“I drive about 50 miles to work every day and those gas bills were adding up,” said Robert Moffitt, Director for the American Lung Association in Minnesota.
That’s what influenced Robert Moffitt to get an electric car, that accepts gasoline. More than saving money, health is his priority.
“These cars really help reduce air pollution. Vehicle exhaust is one of the leading cause of air pollution in this state. Having electric vehicles like this that either reduce or completely eliminate tailpipe emissions we will all have much healthier air,” said Moffitt.
And he isn’t the only one who has had an electric car or is thinking about it.
“Electric cars have been around for a while in the form of a hybrid where you have a gas engine and an electric engine. But we are seeing more and more strictly electric vehicles coming out,” said Wes Engbrecht, Communications Director at Capital Electric Cooperative.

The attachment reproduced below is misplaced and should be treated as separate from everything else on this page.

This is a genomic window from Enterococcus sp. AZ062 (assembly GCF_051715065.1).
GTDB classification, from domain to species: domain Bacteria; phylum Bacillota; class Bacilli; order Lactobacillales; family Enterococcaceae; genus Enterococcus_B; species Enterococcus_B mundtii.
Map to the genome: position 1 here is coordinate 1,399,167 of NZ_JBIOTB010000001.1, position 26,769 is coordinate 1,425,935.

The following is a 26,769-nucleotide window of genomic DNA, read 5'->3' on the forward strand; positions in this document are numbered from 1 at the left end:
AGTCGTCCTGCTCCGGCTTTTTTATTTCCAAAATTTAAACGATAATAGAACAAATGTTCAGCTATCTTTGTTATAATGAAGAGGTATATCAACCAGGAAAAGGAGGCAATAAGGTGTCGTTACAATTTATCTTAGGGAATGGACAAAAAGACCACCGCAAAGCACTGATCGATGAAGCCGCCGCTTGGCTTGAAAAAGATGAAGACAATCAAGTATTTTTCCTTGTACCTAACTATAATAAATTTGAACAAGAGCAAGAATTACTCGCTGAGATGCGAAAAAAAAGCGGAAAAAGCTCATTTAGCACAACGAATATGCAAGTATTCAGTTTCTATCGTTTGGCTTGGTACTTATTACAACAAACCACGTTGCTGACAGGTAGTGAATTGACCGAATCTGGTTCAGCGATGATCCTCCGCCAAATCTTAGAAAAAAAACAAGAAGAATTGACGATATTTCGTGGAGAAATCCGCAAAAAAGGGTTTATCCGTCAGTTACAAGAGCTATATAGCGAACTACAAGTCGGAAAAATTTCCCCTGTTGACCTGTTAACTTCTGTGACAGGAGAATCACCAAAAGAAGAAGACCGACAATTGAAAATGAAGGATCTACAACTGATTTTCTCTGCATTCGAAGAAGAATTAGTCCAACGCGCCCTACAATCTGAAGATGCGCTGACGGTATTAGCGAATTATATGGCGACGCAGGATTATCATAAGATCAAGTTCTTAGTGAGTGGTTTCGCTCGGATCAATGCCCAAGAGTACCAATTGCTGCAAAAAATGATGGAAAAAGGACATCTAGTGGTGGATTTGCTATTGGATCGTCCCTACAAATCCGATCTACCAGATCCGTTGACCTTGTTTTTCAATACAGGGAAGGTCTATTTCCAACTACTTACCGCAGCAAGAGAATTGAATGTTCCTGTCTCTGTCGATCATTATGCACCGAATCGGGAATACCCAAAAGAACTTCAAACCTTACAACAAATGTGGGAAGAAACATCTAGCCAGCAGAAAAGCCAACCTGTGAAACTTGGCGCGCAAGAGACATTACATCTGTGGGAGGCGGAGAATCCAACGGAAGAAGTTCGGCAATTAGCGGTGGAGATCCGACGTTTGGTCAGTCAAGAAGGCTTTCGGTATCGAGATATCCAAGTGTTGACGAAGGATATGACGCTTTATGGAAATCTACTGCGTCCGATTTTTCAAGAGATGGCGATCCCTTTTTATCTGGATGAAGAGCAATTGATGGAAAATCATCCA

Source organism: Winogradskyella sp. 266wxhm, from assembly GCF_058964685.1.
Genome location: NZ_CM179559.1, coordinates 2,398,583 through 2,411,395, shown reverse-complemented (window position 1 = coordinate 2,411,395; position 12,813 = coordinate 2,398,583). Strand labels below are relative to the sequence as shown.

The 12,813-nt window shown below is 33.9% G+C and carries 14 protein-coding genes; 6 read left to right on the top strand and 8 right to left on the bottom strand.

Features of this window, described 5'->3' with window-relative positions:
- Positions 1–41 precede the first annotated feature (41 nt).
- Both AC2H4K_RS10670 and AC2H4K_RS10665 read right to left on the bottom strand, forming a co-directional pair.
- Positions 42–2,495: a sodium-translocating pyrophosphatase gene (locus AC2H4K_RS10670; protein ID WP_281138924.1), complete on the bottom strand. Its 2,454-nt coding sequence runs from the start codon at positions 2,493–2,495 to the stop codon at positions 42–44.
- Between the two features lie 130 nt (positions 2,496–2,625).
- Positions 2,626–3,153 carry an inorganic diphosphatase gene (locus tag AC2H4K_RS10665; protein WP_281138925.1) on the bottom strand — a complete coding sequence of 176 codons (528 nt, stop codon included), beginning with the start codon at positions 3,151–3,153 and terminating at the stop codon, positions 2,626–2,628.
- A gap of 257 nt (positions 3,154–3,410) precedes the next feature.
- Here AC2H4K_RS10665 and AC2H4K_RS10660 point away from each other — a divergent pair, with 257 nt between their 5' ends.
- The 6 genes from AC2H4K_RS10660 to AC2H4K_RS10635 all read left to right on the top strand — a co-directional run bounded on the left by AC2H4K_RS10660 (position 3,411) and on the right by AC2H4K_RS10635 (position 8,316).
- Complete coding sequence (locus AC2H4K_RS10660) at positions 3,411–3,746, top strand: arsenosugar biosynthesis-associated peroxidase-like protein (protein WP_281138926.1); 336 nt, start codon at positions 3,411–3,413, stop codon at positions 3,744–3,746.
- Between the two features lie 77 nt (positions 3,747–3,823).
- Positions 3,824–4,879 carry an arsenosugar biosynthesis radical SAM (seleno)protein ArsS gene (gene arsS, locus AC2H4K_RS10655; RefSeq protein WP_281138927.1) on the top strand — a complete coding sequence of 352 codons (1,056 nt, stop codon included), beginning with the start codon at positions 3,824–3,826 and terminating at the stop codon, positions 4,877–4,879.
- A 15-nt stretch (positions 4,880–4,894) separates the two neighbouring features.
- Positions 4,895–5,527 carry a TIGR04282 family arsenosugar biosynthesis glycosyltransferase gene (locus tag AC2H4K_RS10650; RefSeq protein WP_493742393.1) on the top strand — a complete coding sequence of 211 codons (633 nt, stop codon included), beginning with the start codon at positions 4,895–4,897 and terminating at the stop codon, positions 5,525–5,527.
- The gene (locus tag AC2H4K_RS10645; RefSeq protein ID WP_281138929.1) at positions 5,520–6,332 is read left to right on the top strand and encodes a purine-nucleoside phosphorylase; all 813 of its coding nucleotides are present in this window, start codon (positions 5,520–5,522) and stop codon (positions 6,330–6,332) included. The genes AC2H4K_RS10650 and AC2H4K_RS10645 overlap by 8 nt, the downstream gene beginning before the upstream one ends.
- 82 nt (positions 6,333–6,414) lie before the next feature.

They are different from gasoline cars.
“If you are sitting next to a corvette you will beat it off the line, but because the car has heavy batteries underneath it has a low center of gravity so you will get a lot of traction,” said Engbrecht.
People from across the state got a chance to learn about electric cars, ask questions to car dealers and see what’s hot on the market.
As for Moffitt, he gets the feel of two cars in one.
There are about 40 to 50 car models available in the upper midwest.
There are a few charging stations at hotels, private businesses and even homeowners have them.
, he gets the feel of two cars in one.